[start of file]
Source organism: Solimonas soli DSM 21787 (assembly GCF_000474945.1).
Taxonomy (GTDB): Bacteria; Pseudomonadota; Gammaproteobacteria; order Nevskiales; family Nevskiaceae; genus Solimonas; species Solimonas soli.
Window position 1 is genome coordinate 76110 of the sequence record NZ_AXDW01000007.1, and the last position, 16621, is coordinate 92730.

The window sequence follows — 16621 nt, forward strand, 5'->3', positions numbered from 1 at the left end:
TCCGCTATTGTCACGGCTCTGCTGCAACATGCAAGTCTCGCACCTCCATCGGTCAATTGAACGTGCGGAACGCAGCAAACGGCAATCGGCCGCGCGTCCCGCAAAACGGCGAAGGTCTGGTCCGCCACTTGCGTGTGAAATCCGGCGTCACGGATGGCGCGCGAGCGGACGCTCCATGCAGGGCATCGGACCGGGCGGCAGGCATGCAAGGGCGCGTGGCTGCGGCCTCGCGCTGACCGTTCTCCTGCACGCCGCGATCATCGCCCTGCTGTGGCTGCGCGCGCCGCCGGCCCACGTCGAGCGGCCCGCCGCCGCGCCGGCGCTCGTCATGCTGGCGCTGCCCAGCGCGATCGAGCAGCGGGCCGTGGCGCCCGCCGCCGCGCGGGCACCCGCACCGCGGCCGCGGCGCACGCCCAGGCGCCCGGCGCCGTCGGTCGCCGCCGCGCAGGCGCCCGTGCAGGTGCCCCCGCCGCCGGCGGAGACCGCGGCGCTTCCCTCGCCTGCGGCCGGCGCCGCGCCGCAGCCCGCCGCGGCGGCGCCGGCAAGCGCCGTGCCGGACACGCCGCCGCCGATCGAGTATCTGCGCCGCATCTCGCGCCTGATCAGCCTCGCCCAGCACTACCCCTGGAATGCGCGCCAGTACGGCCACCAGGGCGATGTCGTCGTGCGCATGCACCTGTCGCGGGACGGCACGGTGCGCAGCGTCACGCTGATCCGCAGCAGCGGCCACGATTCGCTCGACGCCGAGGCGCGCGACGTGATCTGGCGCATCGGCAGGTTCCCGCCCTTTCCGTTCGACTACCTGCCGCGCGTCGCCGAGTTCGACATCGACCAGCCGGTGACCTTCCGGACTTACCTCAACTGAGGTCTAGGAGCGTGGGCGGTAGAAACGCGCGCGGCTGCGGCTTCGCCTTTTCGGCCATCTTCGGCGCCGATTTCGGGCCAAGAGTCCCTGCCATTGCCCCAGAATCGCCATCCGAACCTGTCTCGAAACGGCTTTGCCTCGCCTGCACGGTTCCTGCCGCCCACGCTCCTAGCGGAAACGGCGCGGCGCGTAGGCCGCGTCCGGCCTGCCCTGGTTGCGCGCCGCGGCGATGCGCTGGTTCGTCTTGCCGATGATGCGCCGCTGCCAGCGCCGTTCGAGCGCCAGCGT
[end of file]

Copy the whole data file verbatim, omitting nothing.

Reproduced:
Source organism: Solimonas soli DSM 21787 (assembly GCF_000474945.1).
Taxonomy (GTDB): Bacteria; Pseudomonadota; Gammaproteobacteria; order Nevskiales; family Nevskiaceae; genus Solimonas; species Solimonas soli.
Window position 1 is genome coordinate 76110 of the sequence record NZ_AXDW01000007.1, and the last position, 16621, is coordinate 92730.

The window sequence follows — 16621 nt, forward strand, 5'->3', positions numbered from 1 at the left end:
TCCGCTATTGTCACGGCTCTGCTGCAACATGCAAGTCTCGCACCTCCATCGGTCAATTGAACGTGCGGAACGCAGCAAACGGCAATCGGCCGCGCGTCCCGCAAAACGGCGAAGGTCTGGTCCGCCACTTGCGTGTGAAATCCGGCGTCACGGATGGCGCGCGAGCGGACGCTCCATGCAGGGCATCGGACCGGGCGGCAGGCATGCAAGGGCGCGTGGCTGCGGCCTCGCGCTGACCGTTCTCCTGCACGCCGCGATCATCGCCCTGCTGTGGCTGCGCGCGCCGCCGGCCCACGTCGAGCGGCCCGCCGCCGCGCCGGCGCTCGTCATGCTGGCGCTGCCCAGCGCGATCGAGCAGCGGGCCGTGGCGCCCGCCGCCGCGCGGGCACCCGCACCGCGGCCGCGGCGCACGCCCAGGCGCCCGGCGCCGTCGGTCGCCGCCGCGCAGGCGCCCGTGCAGGTGCCCCCGCCGCCGGCGGAGACCGCGGCGCTTCCCTCGCCTGCGGCCGGCGCCGCGCCGCAGCCCGCCGCGGCGGCGCCGGCAAGCGCCGTGCCGGACACGCCGCCGCCGATCGAGTATCTGCGCCGCATCTCGCGCCTGATCAGCCTCGCCCAGCACTACCCCTGGAATGCGCGCCAGTACGGCCACCAGGGCGATGTCGTCGTGCGCATGCACCTGTCGCGGGACGGCACGGTGCGCAGCGTCACGCTGATCCGCAGCAGCGGCCACGATTCGCTCGACGCCGAGGCGCGCGACGTGATCTGGCGCATCGGCAGGTTCCCGCCCTTTCCGTTCGACTACCTGCCGCGCGTCGCCGAGTTCGACATCGACCAGCCGGTGACCTTCCGGACTTACCTCAACTGAGGTCTAGGAGCGTGGGCGGTAGAAACGCGCGCGGCTGCGGCTTCGCCTTTTCGGCCATCTTCGGCGCCGATTTCGGGCCAAGAGTCCCTGCCATTGCCCCAGAATCGCCATCCGAACCTGTCTCGAAACGGCTTTGCCTCGCCTGCACGGTTCCTGCCGCCCACGCTCCTAGCGGAAACGGCGCGGCGCGTAGGCCGCGTCCGGCCTGCCCTGGTTGCGCGCCGCGGCGATGCGCTGGTTCGTCTTGCCGATGATGCGCCGCTGCCAGCGCCGTTCGAGCGCCAGCGT